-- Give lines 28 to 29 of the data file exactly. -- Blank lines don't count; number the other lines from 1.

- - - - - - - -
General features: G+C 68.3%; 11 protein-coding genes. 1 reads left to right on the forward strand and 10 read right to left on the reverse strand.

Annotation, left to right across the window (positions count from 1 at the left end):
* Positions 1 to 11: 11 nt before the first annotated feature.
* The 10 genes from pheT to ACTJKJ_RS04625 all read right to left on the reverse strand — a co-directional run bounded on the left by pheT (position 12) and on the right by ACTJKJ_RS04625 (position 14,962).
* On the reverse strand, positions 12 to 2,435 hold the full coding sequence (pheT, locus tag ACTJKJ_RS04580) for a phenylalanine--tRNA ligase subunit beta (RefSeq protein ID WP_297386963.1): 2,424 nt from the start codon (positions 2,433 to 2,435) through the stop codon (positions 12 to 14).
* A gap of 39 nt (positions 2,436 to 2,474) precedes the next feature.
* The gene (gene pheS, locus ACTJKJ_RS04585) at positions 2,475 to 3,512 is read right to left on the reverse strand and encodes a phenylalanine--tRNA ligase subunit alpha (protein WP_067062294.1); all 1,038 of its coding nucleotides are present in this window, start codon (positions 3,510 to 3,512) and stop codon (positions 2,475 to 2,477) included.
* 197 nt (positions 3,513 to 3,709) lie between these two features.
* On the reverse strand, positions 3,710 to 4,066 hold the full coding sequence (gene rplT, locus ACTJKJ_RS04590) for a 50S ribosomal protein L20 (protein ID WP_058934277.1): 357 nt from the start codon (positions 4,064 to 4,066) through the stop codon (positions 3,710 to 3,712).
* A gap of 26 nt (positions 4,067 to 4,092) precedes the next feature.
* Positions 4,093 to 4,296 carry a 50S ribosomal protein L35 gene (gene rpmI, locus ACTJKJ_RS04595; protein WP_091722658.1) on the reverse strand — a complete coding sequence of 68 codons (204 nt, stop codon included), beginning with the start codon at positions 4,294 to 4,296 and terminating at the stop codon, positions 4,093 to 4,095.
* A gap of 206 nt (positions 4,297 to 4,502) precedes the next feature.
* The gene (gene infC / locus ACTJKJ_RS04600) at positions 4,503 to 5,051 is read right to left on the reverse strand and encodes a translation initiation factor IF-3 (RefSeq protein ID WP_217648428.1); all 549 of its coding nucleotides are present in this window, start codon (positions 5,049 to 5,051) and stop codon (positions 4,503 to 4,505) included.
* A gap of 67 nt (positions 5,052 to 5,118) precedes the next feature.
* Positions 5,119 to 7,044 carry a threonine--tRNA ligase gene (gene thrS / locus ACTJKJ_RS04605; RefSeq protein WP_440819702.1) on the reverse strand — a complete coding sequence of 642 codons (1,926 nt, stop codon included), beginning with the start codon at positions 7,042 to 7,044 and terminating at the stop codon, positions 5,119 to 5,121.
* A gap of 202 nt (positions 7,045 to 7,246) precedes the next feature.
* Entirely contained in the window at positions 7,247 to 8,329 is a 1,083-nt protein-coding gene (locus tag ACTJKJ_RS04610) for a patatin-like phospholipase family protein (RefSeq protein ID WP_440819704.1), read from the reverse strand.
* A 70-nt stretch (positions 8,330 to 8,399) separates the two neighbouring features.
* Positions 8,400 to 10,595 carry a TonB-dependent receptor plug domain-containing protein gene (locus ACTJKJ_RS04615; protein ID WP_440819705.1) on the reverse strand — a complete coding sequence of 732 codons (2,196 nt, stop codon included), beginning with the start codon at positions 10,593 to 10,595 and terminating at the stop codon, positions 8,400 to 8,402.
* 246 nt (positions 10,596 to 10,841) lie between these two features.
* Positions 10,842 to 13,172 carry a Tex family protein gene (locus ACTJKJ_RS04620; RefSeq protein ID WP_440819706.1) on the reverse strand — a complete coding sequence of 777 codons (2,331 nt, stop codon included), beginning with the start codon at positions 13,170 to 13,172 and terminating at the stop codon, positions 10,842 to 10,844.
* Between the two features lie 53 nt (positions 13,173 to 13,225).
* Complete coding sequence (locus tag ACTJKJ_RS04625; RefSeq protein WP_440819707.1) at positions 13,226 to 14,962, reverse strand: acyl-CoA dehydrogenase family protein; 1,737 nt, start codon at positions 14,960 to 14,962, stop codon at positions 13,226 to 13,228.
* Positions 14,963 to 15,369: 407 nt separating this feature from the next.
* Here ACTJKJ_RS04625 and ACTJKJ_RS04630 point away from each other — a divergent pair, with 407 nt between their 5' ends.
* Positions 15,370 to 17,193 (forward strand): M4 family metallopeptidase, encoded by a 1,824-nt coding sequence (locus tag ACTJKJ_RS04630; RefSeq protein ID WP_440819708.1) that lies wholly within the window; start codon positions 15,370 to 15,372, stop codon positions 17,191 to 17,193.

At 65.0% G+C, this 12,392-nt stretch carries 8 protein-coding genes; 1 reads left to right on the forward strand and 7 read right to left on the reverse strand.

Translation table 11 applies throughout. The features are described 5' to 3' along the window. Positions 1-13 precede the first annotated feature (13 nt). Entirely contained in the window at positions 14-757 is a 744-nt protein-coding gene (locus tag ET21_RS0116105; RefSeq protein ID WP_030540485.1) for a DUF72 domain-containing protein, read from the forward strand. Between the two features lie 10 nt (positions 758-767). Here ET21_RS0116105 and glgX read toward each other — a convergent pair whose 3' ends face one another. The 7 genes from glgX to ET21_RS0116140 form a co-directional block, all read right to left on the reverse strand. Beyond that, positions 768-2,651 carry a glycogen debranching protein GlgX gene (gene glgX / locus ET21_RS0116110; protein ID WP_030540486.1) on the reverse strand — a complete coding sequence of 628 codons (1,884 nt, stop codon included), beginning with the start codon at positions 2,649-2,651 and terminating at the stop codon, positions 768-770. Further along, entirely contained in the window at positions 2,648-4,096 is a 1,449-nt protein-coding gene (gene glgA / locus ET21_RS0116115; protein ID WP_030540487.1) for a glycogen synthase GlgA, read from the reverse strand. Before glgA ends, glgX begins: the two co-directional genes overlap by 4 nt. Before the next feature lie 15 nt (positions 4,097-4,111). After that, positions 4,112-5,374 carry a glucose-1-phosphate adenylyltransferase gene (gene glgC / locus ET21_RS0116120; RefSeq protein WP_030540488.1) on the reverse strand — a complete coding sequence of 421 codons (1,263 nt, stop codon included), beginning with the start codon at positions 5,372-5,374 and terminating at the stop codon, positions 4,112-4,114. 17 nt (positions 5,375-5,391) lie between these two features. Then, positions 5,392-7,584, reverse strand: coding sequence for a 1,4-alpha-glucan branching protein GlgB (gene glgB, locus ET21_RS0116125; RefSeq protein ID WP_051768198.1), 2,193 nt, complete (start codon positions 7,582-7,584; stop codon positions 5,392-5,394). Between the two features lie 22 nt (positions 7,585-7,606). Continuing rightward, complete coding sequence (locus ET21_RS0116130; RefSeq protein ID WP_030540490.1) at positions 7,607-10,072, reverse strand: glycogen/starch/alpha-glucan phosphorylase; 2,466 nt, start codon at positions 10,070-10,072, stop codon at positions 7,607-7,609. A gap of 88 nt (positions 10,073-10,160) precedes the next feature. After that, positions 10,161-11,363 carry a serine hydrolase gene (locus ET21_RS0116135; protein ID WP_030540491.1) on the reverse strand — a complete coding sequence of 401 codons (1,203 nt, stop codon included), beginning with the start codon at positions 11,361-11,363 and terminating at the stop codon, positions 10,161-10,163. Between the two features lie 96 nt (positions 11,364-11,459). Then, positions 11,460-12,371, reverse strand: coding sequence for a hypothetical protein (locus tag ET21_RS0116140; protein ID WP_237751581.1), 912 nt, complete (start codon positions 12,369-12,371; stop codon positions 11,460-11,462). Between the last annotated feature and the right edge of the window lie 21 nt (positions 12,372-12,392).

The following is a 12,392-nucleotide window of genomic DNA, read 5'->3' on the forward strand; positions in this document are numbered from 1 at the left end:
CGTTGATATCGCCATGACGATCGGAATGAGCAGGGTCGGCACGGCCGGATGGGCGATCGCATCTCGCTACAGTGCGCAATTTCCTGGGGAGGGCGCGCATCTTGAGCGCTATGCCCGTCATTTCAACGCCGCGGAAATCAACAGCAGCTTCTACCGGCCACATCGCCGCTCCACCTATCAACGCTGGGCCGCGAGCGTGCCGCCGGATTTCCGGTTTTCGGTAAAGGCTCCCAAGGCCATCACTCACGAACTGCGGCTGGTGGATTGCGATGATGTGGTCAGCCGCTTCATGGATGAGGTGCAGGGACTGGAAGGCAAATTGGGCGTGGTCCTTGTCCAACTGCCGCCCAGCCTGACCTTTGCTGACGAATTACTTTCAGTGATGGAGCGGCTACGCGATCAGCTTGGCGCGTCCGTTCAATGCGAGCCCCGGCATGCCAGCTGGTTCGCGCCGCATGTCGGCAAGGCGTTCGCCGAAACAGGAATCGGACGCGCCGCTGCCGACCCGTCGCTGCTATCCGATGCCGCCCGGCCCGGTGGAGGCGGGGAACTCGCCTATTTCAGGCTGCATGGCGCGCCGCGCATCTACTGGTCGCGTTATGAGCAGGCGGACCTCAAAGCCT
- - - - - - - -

Translation table 11 applies throughout. The features are described 5' to 3' along the window. Positions 1-13 precede the first annotated feature (13 nt). Entirely contained in the window at positions 14-757 is a 744-nt protein-coding gene (locus tag ET21_RS0116105; RefSeq protein ID WP_030540485.1) for a DUF72 domain-containing protein, read from the forward strand. Between the two features lie 10 nt (positions 758-767). Here ET21_RS0116105 and glgX read toward each other — a convergent pair whose 3' ends face one another. The 7 genes from glgX to ET21_RS0116140 form a co-directional block, all read right to left on the reverse strand. Beyond that, positions 768-2,651 carry a glycogen debranching protein GlgX gene (gene glgX / locus ET21_RS0116110; protein ID WP_030540486.1) on the reverse strand — a complete coding sequence of 628 codons (1,884 nt, stop codon included), beginning with the start codon at positions 2,649-2,651 and terminating at the stop codon, positions 768-770. Further along, entirely contained in the window at positions 2,648-4,096 is a 1,449-nt protein-coding gene (gene glgA / locus ET21_RS0116115; protein ID WP_030540487.1) for a glycogen synthase GlgA, read from the reverse strand. Before glgA ends, glgX begins: the two co-directional genes overlap by 4 nt. Before the next feature lie 15 nt (positions 4,097-4,111). After that, positions 4,112-5,374 carry a glucose-1-phosphate adenylyltransferase gene (gene glgC / locus ET21_RS0116120; RefSeq protein WP_030540488.1) on the reverse strand — a complete coding sequence of 421 codons (1,263 nt, stop codon included), beginning with the start codon at positions 5,372-5,374 and terminating at the stop codon, positions 4,112-4,114. 17 nt (positions 5,375-5,391) lie between these two features. Then, positions 5,392-7,584, reverse strand: coding sequence for a 1,4-alpha-glucan branching protein GlgB (gene glgB, locus ET21_RS0116125; RefSeq protein ID WP_051768198.1), 2,193 nt, complete (start codon positions 7,582-7,584; stop codon positions 5,392-5,394). Between the two features lie 22 nt (positions 7,585-7,606). Continuing rightward, complete coding sequence (locus ET21_RS0116130; RefSeq protein ID WP_030540490.1) at positions 7,607-10,072, reverse strand: glycogen/starch/alpha-glucan phosphorylase; 2,466 nt, start codon at positions 10,070-10,072, stop codon at positions 7,607-7,609. A gap of 88 nt (positions 10,073-10,160) precedes the next feature. After that, positions 10,161-11,363 carry a serine hydrolase gene (locus ET21_RS0116135; protein ID WP_030540491.1) on the reverse strand — a complete coding sequence of 401 codons (1,203 nt, stop codon included), beginning with the start codon at positions 11,361-11,363 and terminating at the stop codon, positions 10,161-10,163. Between the two features lie 96 nt (positions 11,364-11,459). Then, positions 11,460-12,371, reverse strand: coding sequence for a hypothetical protein (locus tag ET21_RS0116140; protein ID WP_237751581.1), 912 nt, complete (start codon positions 12,369-12,371; stop codon positions 11,460-11,462). Between the last annotated feature and the right edge of the window lie 21 nt (positions 12,372-12,392).

The following is a 12,392-nucleotide window of genomic DNA, read 5'->3' on the forward strand; positions in this document are numbered from 1 at the left end: